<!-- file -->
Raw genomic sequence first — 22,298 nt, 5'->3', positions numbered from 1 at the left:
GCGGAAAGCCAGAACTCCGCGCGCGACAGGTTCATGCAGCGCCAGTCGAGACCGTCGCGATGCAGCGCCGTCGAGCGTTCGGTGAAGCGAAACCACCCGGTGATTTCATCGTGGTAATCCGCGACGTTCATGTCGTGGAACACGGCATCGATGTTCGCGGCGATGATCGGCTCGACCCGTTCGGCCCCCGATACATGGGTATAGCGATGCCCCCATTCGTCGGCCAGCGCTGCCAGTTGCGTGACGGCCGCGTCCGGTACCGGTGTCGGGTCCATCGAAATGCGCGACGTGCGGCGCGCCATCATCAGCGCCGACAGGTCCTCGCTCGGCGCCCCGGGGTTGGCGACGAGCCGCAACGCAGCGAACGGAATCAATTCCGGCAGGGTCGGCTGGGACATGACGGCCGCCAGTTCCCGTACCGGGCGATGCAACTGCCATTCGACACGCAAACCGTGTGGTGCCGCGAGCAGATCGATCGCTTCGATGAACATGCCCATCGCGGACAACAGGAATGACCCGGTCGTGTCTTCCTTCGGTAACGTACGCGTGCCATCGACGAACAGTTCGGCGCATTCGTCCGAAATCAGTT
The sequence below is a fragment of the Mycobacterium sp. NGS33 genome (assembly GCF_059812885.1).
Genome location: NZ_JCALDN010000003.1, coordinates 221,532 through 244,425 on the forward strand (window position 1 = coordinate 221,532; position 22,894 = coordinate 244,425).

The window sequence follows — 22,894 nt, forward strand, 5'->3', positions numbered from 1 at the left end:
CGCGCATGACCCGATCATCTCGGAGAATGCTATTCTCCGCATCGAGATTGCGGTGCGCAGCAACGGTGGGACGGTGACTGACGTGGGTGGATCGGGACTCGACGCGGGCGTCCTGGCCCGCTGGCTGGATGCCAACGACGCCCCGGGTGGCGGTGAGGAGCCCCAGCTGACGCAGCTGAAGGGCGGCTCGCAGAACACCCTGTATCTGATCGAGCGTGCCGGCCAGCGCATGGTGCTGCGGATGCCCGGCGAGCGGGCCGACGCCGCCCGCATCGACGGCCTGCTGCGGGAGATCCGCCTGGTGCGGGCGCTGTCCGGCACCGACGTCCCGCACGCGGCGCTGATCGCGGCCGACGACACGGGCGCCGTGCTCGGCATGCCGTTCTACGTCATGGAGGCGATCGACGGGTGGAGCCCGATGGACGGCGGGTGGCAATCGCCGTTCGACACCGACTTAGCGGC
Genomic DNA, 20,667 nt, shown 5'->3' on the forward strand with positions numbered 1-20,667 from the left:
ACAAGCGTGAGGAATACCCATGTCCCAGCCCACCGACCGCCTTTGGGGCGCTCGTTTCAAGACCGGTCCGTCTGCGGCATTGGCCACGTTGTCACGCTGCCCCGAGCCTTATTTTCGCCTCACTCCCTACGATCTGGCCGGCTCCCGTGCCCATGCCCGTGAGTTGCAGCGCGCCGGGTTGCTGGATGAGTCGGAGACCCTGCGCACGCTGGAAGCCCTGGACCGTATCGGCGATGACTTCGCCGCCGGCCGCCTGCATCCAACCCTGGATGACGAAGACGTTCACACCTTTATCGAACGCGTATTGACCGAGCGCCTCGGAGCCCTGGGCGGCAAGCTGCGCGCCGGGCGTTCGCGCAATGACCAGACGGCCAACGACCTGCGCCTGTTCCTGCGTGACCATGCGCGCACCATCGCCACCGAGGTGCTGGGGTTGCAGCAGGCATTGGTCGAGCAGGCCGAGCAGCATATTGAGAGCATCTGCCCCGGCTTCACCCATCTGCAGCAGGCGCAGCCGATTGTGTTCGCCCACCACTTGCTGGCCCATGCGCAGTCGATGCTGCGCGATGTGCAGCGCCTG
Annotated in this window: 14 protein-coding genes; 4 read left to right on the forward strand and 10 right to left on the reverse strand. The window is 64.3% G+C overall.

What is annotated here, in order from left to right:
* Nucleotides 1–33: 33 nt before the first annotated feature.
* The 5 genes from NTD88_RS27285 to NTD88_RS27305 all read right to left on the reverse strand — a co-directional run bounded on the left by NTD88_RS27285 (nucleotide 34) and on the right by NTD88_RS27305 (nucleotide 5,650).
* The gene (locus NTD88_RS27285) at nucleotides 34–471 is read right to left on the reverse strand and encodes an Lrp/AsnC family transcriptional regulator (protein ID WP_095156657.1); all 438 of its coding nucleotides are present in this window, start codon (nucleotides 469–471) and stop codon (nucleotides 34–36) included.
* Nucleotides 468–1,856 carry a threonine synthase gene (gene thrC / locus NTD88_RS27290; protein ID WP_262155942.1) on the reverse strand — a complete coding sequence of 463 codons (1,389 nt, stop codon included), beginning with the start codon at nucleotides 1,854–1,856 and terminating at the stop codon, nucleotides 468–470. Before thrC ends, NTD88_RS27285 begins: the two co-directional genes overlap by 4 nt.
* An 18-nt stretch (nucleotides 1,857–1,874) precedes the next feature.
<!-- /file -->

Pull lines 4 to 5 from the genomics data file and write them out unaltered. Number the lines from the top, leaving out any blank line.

Genome location: NZ_JCALDN010000003.1, coordinates 221,532 through 244,425 on the forward strand (window position 1 = coordinate 221,532; position 22,894 = coordinate 244,425).

The window sequence follows — 22,894 nt, forward strand, 5'->3', positions numbered from 1 at the left end: